The commission called for increased funding and a collective effort to protect and renew Indigenous languages, and ensure the right to Aboriginal languages through the teaching of credit courses.
But certificate programs that go beyond single courses and emphasize fluency in Indigenous languages are crucial, Child said.
There are few elders whose first language is Kwak’wala, and many who remain are in their 80s, she added.
Half are in BC
First Nations across Canada face this problem, but particularly those in B.C., because of the 60 distinct Indigenous languages across the country, more than half are in this province, Child said.
Adult proficiency programs are vital to preserving Indigenous languages, a fundamental right intimately entwined with others denied to First Nations people through colonialism and forced assimilation, Child said.
“With regard to our Indigenous rights, every one of those rights has been affected by language loss and disconnection from our land and resources, resulting in social instability that’s been harming our people for decades and decades.”
Language revitalization is core to establishing wellness for Indigenous people and communities, Child stressed.
“Our languages encode vital aspects of our culture, ways of life and ways of being that depict how we live our lives,” she said.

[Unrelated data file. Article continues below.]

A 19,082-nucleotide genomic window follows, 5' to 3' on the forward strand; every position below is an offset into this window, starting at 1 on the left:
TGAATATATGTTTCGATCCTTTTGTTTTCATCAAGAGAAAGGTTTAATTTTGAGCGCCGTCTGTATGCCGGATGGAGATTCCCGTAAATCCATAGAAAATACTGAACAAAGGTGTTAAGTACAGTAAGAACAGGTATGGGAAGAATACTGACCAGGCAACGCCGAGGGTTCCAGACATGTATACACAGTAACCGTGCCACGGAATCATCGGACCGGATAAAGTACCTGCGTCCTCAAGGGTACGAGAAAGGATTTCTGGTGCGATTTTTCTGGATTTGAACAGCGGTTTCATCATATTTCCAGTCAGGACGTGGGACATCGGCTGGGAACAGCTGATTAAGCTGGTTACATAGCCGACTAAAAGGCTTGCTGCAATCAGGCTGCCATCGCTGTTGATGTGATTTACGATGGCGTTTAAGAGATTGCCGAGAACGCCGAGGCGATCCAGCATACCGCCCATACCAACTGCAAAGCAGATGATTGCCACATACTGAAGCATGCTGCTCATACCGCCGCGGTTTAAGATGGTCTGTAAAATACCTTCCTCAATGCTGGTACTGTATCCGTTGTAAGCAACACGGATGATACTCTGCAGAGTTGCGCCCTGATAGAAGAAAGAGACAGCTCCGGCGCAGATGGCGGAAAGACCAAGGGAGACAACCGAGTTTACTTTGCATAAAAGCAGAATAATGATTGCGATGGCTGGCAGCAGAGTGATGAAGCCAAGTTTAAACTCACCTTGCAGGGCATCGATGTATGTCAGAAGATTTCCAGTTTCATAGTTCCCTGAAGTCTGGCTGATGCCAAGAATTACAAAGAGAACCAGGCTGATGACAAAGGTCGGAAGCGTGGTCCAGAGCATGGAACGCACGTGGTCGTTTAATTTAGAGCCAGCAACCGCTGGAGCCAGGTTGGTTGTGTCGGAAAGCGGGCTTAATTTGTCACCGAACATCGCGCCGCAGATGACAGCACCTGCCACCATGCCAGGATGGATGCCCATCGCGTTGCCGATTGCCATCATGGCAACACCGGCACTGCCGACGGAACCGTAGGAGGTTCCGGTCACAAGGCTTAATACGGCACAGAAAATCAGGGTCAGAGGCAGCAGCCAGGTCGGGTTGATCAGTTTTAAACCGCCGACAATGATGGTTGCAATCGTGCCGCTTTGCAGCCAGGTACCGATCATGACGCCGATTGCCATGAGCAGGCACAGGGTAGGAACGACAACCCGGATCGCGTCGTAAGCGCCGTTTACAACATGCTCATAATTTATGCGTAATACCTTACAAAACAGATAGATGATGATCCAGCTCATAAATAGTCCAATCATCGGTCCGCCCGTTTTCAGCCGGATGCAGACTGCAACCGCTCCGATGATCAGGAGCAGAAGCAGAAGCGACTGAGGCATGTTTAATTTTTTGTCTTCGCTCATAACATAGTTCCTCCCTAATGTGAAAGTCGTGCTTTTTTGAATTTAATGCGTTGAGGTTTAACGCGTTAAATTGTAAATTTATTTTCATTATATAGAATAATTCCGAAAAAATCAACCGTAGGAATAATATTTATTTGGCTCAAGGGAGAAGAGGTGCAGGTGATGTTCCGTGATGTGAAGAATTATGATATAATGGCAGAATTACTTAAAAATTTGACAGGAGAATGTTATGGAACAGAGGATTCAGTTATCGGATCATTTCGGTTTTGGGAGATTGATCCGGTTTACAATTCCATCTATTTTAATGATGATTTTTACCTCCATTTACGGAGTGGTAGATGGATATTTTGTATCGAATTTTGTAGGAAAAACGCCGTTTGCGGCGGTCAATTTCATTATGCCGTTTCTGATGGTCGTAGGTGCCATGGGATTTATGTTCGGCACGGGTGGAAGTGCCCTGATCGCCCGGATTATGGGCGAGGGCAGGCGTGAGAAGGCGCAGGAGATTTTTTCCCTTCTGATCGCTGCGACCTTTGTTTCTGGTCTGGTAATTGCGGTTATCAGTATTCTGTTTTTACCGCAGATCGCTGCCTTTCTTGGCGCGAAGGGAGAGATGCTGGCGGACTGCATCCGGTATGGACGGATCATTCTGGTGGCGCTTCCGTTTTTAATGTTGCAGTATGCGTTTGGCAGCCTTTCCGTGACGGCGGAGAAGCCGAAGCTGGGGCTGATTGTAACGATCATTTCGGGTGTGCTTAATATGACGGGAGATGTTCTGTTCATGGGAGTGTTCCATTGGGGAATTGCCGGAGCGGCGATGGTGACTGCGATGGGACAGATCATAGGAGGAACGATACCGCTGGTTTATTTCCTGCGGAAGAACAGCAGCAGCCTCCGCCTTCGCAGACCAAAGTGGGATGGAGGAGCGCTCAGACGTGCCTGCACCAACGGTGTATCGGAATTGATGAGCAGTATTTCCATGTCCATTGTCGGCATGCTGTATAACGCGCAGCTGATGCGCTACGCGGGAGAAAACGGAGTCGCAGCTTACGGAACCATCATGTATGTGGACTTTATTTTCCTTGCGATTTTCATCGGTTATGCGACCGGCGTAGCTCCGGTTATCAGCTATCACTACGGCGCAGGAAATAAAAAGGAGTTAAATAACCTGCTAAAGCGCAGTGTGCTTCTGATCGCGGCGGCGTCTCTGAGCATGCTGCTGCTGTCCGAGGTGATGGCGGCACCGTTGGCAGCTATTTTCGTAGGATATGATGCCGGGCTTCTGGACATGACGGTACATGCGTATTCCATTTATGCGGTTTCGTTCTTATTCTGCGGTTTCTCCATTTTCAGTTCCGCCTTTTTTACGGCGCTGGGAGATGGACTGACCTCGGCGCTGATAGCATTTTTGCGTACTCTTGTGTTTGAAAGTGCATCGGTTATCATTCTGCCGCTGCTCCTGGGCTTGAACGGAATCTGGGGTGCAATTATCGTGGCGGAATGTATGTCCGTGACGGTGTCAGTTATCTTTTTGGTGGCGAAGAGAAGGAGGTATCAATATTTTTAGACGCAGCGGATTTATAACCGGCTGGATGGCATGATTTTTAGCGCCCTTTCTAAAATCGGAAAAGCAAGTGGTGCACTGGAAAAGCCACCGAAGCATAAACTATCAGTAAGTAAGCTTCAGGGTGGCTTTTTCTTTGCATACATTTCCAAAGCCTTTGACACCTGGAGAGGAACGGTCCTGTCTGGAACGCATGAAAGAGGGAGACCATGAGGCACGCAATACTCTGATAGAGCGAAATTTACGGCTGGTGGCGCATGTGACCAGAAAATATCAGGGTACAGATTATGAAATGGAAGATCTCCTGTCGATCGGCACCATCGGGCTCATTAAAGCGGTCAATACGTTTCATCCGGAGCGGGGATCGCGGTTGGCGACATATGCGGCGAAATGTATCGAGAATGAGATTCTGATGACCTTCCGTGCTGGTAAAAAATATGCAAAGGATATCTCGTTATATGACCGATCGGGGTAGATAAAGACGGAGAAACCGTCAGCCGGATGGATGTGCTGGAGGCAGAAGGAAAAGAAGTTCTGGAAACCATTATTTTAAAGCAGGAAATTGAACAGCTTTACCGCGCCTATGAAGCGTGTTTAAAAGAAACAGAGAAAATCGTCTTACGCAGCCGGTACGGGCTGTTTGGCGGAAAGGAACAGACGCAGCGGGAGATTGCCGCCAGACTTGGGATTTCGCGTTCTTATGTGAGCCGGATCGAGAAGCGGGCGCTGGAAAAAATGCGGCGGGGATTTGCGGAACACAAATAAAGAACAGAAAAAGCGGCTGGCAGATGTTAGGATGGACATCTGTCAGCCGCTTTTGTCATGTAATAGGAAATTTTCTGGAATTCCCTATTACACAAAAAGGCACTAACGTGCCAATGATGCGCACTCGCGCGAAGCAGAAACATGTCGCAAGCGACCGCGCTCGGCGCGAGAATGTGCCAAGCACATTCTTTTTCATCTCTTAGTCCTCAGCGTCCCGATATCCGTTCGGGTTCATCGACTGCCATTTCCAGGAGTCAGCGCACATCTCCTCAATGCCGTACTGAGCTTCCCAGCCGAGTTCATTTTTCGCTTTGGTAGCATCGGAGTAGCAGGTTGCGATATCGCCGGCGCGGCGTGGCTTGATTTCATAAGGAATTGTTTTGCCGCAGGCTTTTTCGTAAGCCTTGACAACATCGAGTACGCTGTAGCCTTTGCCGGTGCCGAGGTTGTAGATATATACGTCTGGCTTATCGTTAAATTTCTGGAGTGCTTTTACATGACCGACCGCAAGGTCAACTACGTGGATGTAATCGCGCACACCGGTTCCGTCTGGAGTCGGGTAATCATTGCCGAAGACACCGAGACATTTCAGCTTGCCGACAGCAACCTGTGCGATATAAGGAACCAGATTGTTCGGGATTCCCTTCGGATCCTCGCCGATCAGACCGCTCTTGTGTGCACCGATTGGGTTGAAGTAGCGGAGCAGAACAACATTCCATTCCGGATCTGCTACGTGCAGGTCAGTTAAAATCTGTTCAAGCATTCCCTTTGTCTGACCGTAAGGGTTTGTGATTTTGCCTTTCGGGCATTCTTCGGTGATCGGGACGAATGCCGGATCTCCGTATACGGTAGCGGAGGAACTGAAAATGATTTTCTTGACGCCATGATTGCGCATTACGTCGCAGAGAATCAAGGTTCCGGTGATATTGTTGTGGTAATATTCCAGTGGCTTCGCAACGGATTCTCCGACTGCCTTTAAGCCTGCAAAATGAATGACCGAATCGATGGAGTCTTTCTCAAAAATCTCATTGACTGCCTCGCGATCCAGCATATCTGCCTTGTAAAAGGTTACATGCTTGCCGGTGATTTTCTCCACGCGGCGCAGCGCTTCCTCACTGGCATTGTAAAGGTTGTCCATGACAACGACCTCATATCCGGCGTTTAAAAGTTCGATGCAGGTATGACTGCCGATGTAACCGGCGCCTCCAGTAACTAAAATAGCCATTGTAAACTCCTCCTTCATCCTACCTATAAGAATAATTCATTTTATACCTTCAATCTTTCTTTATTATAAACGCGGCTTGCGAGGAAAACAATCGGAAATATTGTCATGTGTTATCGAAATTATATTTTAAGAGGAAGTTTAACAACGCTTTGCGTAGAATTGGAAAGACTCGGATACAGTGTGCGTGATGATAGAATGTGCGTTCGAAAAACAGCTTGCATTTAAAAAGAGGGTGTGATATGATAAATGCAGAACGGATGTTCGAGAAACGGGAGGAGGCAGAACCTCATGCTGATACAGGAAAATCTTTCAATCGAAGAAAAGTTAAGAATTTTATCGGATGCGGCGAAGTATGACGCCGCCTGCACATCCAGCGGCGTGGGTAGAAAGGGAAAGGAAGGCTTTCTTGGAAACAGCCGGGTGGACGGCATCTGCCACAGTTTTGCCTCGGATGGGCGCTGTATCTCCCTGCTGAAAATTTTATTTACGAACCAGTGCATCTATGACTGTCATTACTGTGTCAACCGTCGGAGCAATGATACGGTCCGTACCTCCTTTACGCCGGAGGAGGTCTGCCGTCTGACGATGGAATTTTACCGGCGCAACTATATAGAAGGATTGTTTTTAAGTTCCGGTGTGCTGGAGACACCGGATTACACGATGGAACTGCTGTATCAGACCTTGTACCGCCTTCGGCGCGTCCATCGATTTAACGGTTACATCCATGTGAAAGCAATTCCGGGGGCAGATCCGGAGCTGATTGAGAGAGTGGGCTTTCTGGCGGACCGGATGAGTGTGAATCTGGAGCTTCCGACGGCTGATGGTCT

Values of love, generosity, humbleness, respect and reciprocity with others and the natural world are the building blocks of Kwak’wala that were eroded with colonization, Child said.
North Island College
The NIC program, delayed by COVID-19, is slated to begin in fall 2021.
But the Indigenous fluency certificate program will be taught differently than traditional language programs, Child said.
The primary focus won’t be on blackboard learning, but rather land-based experiential learning with mentors or elders to highlight the language’s relationship with Indigenous culture, protocol and relationship to their territories, Child said.
“In the past, we’ve primarily used reading and writing to try to teach people, and we really haven’t gotten anywhere,” Child said.